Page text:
values keeping the one with the lower (type unsigned) key (it is more
    complicated than that but you get the point). So I use two nested loops:

    typedef unordered_map<unsigned, Foo> Map;
    typedef unordered_set<unsigned> Set;
    Map m;
    Map::iterator i1,i2;
    Set s;
    Set::iterator i3;

    void find_elements_in_m_that_need_to_be_compared(unsigned to_this_element,Set&);

    bool foo_equal(const Foo &,const Foo&);

    for (i1=m.begin();i1!=m.end();++i1) {
    find_elements_in_m_that_need_to_be_compared(i1->first,s);
    for (i3=s.begin();i3!=s.end();++i3) {
    i2=m.find(*i3);
    if (foo_equal(i1->second,i2->second)) {
    m.erase(i2); // (*)
    }
    }
    }

    Since m is not ordered, I cannot be sure that i1->first is less than
    i2->first. Therefore I might erase the object with the lower key at (*).
    OTOH unordered_map has an erase(iterator, iterator) member function.
    This function seems to be of little use since the key 42 might be in the
    range [8,15).
    Ralf Goertz, Feb 3, 2010
    #4
  5. Ralf Goertz

    tonydee Guest

    On Feb 3, 9:27 pm, Ralf Goertz <> wrote:
    > tonydee wrote:
    > > On Feb 2, 10:30 pm, Ralf Goertz <> wrote:
    > >> Pete Becker wrote:

    >
    > >> > If you're willing to reorganize the container, how about going a small
    > >> > step further and replacing it at that point with an ordered container?

    >
    > >> It seems I will have to do that then, thanks.

    >
    > > It's a good, simple solution in most cases.  If the objects are large
    > > and keys small and your RAM limited, and/or that final step is
    > > performance critical too, consider
    > > - keeping the data in an ordered map, but adding an unordered (hash)
    > > map indexing from key to ordered-map iterator
    > > - keep the data in a vector, and having unordered and ordered maps
    > > from key to index
    > > - looking at boost's multi-indexed container library, which can manage
    > > the synchronisation of data and indices for you

    >
    > These are worth trying, especially since I still need to find() in the
    > map. The reason why I want an ordered iterator is that I'd like to
    > compare all elements with each other and erase duplicate (type Foo)
    > values keeping the one with the lower (type unsigned) key (it is more
    > complicated than that but you get the point). So I use two nested loops:
    >
    > typedef unordered_map<unsigned, Foo> Map;
    > typedef unordered_set<unsigned> Set;
    > Map m;
    > Map::iterator i1,i2;
    > Set s;
    > Set::iterator i3;
    >
    > void find_elements_in_m_that_need_to_be_compared(unsigned to_this_element,Set&);
    >
    > bool foo_equal(const Foo &,const Foo&);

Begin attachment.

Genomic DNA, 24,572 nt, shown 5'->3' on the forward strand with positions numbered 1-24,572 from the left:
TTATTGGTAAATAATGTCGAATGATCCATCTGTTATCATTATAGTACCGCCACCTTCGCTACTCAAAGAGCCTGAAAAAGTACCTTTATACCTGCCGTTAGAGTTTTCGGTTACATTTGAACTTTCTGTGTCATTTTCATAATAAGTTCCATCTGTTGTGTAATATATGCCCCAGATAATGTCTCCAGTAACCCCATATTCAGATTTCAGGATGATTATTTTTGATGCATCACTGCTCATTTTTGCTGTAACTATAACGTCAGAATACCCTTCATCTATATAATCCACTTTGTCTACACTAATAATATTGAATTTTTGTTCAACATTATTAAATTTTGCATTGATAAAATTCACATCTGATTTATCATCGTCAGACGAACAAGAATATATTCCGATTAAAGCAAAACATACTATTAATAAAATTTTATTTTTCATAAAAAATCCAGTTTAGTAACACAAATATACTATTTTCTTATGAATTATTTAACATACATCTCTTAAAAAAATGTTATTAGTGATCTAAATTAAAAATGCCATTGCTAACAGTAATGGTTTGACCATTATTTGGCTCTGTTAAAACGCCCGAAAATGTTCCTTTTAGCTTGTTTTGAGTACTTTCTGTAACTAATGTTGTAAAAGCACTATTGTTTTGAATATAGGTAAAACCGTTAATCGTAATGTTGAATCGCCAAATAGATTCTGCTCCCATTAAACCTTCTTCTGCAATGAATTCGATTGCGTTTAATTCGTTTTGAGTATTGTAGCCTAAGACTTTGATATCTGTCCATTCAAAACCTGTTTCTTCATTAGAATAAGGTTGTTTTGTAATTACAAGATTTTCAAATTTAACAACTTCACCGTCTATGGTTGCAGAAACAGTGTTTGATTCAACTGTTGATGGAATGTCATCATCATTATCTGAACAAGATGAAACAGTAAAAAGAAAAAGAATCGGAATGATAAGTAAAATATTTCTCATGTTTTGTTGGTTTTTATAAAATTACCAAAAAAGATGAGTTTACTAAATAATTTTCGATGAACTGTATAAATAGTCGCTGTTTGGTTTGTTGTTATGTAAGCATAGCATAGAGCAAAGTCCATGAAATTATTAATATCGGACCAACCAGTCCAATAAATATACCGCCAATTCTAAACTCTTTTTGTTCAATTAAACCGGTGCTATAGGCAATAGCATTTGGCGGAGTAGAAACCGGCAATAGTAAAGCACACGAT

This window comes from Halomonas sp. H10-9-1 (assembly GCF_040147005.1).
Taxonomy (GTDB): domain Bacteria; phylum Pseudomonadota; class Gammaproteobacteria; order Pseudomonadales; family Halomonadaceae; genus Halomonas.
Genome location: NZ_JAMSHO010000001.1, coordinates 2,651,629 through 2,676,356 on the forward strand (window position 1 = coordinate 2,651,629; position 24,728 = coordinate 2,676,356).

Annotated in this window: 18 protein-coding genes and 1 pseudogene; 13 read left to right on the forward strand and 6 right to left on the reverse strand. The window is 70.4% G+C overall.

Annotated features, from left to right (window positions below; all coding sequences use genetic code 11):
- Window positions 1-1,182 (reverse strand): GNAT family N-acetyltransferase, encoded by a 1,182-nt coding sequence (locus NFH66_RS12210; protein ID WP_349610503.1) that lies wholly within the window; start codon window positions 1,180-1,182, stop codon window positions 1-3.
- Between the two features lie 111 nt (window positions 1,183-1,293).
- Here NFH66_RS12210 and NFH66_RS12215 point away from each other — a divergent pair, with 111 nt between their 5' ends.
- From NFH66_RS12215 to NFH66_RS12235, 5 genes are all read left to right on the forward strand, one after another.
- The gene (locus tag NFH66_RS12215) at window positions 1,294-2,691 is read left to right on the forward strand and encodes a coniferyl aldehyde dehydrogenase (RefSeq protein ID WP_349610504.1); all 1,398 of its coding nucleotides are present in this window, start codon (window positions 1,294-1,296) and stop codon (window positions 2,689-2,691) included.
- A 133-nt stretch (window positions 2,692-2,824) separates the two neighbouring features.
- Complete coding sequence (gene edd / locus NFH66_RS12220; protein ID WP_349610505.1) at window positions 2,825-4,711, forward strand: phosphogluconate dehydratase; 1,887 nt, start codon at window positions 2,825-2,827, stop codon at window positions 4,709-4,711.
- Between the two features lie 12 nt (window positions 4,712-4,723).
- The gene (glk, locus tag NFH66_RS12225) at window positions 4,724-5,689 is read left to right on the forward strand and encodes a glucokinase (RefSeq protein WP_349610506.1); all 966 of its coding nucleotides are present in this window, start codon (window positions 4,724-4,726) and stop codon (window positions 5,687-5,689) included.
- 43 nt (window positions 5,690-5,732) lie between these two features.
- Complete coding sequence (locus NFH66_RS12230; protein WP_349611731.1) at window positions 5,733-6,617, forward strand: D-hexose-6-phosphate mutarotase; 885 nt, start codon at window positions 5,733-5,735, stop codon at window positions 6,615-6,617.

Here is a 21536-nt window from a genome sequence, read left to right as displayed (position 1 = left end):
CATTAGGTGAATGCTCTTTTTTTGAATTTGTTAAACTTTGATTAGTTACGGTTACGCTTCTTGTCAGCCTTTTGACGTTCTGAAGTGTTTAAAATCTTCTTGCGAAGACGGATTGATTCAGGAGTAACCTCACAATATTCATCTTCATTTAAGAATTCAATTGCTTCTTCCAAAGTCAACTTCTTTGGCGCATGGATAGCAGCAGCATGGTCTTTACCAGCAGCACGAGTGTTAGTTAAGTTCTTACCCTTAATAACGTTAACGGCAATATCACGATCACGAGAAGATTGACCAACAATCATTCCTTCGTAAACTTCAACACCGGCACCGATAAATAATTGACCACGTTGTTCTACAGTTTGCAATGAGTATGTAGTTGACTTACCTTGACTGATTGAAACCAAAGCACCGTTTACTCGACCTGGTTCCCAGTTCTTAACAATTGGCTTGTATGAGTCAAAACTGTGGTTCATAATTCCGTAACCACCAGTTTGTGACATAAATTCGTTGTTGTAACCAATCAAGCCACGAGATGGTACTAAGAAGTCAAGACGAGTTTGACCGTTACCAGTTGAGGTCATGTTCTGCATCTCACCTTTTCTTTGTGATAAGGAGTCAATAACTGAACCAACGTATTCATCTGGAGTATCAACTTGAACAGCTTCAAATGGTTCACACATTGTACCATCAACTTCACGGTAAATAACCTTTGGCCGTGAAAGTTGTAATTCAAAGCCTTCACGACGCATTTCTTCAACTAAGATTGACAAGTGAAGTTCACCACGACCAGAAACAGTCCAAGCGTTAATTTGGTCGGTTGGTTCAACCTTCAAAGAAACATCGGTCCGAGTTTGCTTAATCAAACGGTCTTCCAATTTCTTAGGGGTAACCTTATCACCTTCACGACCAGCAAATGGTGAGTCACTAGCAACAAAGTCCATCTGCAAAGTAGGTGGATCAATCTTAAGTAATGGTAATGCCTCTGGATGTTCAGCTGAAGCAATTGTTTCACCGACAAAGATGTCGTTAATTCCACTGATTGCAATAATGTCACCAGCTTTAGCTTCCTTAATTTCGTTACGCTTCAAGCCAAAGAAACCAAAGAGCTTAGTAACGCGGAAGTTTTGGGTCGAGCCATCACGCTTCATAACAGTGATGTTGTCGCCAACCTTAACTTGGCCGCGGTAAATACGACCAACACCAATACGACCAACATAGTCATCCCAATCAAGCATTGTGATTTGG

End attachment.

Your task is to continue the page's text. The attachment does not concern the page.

>
    > for (i1=m.begin();i1!=m.end();++i1) {
    >         find_elements_in_m_that_need_to_be_compared(i1->first,s);
    >         for (i3=s.begin();i3!=s.end();++i3) {
    >                 i2=m.find(*i3);
    >                 if (foo_equal(i1->second,i2->second)) {
    >                         m.erase(i2); // (*)
    >                 }
    >         }
    >
    > }
    >
    > Since m is not ordered, I cannot be sure that i1->first is less than
    > i2->first. Therefore I might erase the object with the lower key at (*).
    > OTOH unordered_map has an erase(iterator, iterator) member function.
    > This function seems to be of little use since the key 42 might be in the
    > range [8,15).


    I'm not sure how often you need to "clean up" these duplicates, but if
    Foo has (or can easily be given) a operator<, you may find it better
    to have an (ordered) map (something like "std::map<Foo*, unsigned,
    Compare_Via_Ptr<Foo*> >" with template <typename T> struct
    Compare_Via_Ptr { bool operator()(const Foo* lhs, const Foo* rhs)
    const { return *lhs < *rhs; } }; )...

    That way you can do a quick lookup to see if an "incoming" Foo is
    already stored, preventing the storage of duplicates.

    Cheers,
    Tony
    tonydee, Feb 4, 2010
    #5
  6. Ralf Goertz

    Ralf Goertz Guest

    tonydee wrote:

    > I'm not sure how often you need to "clean up" these duplicates, but if
    > Foo has (or can easily be given) a operator<, you may find it better
    > to have an (ordered) map (something like "std::map<Foo*, unsigned,
    > Compare_Via_Ptr<Foo*> >" with template <typename T> struct
    > Compare_Via_Ptr { bool operator()(const Foo* lhs, const Foo* rhs)
    > const { return *lhs < *rhs; } }; )...
    >
    > That way you can do a quick lookup to see if an "incoming" Foo is
    > already stored, preventing the storage of duplicates.


    That is impossible. Only after thorough investigation of the whole set I
    know that two given objects of type Foo are the same. And I not only
    erase the duplicates but I also transfer information that is stored in
    the one to be erased.

    I have a solution for the problem (breaking the inner loop) but I
    consider it being error prone and inelegant. That's why I hoped to find
    a smarter one. Using one more level of indirection as you suggested
    might be the way to go. Thanks for your input.
    Ralf Goertz, Feb 4, 2010
    #6